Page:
The corporate suitors have some restrictions as dictated by the FCC. The most important one is that no one can own more than 8 stations in the same market or 5 of the same class in a single market. That has forced both Infinity and Clear Channel to make station swaps and sales for the sake of compliance. If one of those behemoths ends up buying either the Disney or Susquehanna properties, one or more stations just might become available. Another company considered a frontrunner is Citadel Broadcasting, which has stations in mostly smaller markets.

5 comments:

Georob said...

Do you know anything about KTRB 860 out of Modesto? They have supposedly applied to the FCC to move their transmitter to Livermore and become part of the Bay Area market. What their format and power would be I don't know, but as a "new" station, they might be a possibility.

And when people talk about Lew Wolff buying a station, is this just a fantasy? Could he do it and WOULD he WANT to do it? If he had other radio holdings I could see it, but otherwise no. Buying extended blocks of time on a station seems more likely, but how
much would that cost him?

What the A's need to do is find a relatively decent station that they could stay at for at least 10 years and then develop a good statewide network of affiliates. (I live in Fresno, and we have nothing)

And it can't be just games. We'd also need the extended pre- and post game talk shows. This is where KNBR has really marketed the Giants in my opinion. KFRC was really great in this respect because the music was on FM for those who didn't want baseball.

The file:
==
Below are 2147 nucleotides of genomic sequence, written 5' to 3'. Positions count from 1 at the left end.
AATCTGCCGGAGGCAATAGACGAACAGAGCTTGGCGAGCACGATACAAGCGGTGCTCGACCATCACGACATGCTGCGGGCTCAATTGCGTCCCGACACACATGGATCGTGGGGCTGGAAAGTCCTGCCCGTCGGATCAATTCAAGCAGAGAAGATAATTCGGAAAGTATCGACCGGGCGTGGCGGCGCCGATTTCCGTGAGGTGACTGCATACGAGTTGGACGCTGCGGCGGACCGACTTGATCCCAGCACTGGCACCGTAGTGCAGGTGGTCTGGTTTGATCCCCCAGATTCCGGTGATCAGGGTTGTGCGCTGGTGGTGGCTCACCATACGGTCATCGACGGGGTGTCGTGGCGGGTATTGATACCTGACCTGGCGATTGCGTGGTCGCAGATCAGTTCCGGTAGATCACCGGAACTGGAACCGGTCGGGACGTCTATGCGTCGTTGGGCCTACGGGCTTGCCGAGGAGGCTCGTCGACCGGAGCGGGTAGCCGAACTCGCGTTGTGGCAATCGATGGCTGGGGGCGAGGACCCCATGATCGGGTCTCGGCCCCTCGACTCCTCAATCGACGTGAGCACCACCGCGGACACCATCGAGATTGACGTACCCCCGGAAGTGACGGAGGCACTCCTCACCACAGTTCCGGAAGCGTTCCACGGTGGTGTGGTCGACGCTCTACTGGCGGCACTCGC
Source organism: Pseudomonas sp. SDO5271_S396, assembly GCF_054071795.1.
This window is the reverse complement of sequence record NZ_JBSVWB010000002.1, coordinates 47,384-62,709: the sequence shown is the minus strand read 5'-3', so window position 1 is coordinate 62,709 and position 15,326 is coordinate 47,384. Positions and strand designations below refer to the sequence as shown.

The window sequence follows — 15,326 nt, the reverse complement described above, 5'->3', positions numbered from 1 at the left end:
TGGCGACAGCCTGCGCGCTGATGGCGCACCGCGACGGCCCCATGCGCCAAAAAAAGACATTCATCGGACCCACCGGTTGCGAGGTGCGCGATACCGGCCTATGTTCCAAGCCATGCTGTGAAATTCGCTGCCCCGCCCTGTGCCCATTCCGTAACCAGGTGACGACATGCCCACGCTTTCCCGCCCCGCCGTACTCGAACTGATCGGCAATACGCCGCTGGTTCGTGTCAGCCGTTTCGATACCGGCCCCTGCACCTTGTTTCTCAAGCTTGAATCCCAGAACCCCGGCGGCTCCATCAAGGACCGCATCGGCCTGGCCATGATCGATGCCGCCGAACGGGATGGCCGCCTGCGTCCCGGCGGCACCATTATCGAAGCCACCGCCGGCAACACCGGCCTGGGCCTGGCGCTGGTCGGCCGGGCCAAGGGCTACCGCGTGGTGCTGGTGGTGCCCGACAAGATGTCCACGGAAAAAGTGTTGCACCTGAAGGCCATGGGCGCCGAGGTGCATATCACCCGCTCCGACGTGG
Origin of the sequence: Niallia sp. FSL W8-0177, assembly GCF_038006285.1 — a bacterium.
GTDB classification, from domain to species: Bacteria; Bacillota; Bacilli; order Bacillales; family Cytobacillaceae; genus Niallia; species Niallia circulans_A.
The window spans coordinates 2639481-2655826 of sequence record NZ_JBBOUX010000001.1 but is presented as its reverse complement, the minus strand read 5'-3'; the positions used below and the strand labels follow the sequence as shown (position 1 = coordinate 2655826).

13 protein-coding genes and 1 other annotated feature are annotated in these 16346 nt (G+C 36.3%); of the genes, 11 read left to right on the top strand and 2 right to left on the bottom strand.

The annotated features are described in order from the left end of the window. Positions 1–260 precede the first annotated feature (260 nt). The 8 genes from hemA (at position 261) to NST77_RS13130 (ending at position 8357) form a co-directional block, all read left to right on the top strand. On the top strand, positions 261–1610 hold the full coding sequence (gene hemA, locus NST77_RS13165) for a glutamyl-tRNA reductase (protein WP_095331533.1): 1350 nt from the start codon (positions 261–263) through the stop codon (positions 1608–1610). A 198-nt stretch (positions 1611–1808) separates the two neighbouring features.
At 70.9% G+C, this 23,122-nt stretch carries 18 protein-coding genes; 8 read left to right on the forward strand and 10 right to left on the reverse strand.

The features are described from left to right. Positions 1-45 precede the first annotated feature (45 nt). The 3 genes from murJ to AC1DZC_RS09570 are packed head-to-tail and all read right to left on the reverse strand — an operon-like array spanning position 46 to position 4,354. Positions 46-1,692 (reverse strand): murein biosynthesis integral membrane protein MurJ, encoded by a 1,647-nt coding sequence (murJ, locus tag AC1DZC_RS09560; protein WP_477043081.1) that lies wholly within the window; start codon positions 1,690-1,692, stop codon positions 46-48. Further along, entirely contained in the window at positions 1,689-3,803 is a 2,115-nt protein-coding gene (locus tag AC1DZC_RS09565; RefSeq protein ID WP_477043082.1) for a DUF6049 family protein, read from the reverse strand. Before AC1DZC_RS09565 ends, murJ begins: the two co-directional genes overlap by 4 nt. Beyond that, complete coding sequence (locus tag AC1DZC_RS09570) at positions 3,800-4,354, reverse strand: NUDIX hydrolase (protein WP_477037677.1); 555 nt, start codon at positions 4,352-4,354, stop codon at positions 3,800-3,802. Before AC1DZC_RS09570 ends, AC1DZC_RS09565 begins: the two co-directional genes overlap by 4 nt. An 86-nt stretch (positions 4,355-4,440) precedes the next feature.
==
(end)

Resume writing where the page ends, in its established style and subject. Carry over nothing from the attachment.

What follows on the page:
Even if we got on a 50K watt station, it really wouldn't mean much if all we got was the games and then back to regular programming. I can get that on Radio Merced!

Marine Layer said...

I've been looking at the KTRB application and it's interesting. They apparently want to have it both ways. The plans call for daytime facilities in the Sears Point area and east of Modesto, while nighttime would facilities would be in that Livermore location. The key is that all signals would be directional, with the Novato and Livermore transmitters pointed inward towards the Bay. KTRB is also interesting in boosting the signal at the Modesto/Oakhurst facility to 50kW, though that is on a different application and may come later down the line.

I don't think the A's need to buy a station. They should aim for at least an equity ownership stake in a station. It's not just good from a programming influence standpoint. It might allow the two entities to "hide" radio ad revenue, thereby reducing the A's revenue sharing payment and allowing the two to pocket the difference. It's not honest, but it's probably more commonplace than you'd think.

The network is extremely important. Surprisingly, the A's website lists more radio affiliates than the list in the 1996 media guide. The current list is inaccurate and paints a rosier picture than what's really out there. Not having either affiliates in either Sacramento or Fresno is a major issue.

Perhaps the most revealing change is the loss of TV affiliates. The A's used to have TV stations as far away as Las Vegas, Phoenix, and Medford, OR. Phoenix obviously went away when the D-Backs came to town. The A's only have 3 stations on the A's TV network: KICU, KMAX-Sac, and KAME-Reno. FSN covers the home broadcasts, but there's a huge gap in the schedule that simply isn't covered.

Anonymous said...

I live in Stockton, and though KMAX is listed as a Sacramento TV station, they don't televise A's games very frequently. Because I have DirecTV, I do not get channel 36. So, unless the game's on FSN, too bad for me.